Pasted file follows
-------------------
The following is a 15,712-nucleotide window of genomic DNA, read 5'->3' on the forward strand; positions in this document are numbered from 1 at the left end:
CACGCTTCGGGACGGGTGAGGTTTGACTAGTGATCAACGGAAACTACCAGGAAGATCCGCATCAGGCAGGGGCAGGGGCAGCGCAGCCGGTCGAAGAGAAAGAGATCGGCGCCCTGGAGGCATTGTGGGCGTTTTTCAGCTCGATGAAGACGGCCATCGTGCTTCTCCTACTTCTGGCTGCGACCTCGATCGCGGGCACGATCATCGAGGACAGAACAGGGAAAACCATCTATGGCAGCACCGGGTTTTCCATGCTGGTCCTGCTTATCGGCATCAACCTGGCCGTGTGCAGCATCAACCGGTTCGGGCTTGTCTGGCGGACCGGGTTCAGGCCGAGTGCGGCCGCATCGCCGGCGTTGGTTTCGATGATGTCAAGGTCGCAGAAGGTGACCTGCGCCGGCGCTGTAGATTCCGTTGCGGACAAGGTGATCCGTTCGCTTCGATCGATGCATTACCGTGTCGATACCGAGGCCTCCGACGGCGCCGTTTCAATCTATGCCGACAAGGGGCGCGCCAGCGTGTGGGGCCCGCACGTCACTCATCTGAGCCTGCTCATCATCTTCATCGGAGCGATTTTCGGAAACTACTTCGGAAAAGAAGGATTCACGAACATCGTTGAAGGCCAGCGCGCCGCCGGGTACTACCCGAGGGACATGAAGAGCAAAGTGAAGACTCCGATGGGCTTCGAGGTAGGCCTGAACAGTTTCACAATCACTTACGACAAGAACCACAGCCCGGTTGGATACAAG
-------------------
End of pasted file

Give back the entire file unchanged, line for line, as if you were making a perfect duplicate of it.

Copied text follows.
The following is a 15,712-nucleotide window of genomic DNA, read 5'->3' on the forward strand; positions in this document are numbered from 1 at the left end:
CACGCTTCGGGACGGGTGAGGTTTGACTAGTGATCAACGGAAACTACCAGGAAGATCCGCATCAGGCAGGGGCAGGGGCAGCGCAGCCGGTCGAAGAGAAAGAGATCGGCGCCCTGGAGGCATTGTGGGCGTTTTTCAGCTCGATGAAGACGGCCATCGTGCTTCTCCTACTTCTGGCTGCGACCTCGATCGCGGGCACGATCATCGAGGACAGAACAGGGAAAACCATCTATGGCAGCACCGGGTTTTCCATGCTGGTCCTGCTTATCGGCATCAACCTGGCCGTGTGCAGCATCAACCGGTTCGGGCTTGTCTGGCGGACCGGGTTCAGGCCGAGTGCGGCCGCATCGCCGGCGTTGGTTTCGATGATGTCAAGGTCGCAGAAGGTGACCTGCGCCGGCGCTGTAGATTCCGTTGCGGACAAGGTGATCCGTTCGCTTCGATCGATGCATTACCGTGTCGATACCGAGGCCTCCGACGGCGCCGTTTCAATCTATGCCGACAAGGGGCGCGCCAGCGTGTGGGGCCCGCACGTCACTCATCTGAGCCTGCTCATCATCTTCATCGGAGCGATTTTCGGAAACTACTTCGGAAAAGAAGGATTCACGAACATCGTTGAAGGCCAGCGCGCCGCCGGGTACTACCCGAGGGACATGAAGAGCAAAGTGAAGACTCCGATGGGCTTCGAGGTAGGCCTGAACAGTTTCACAATCACTTACGACAAGAACCACAGCCCGGTTGGATACAAG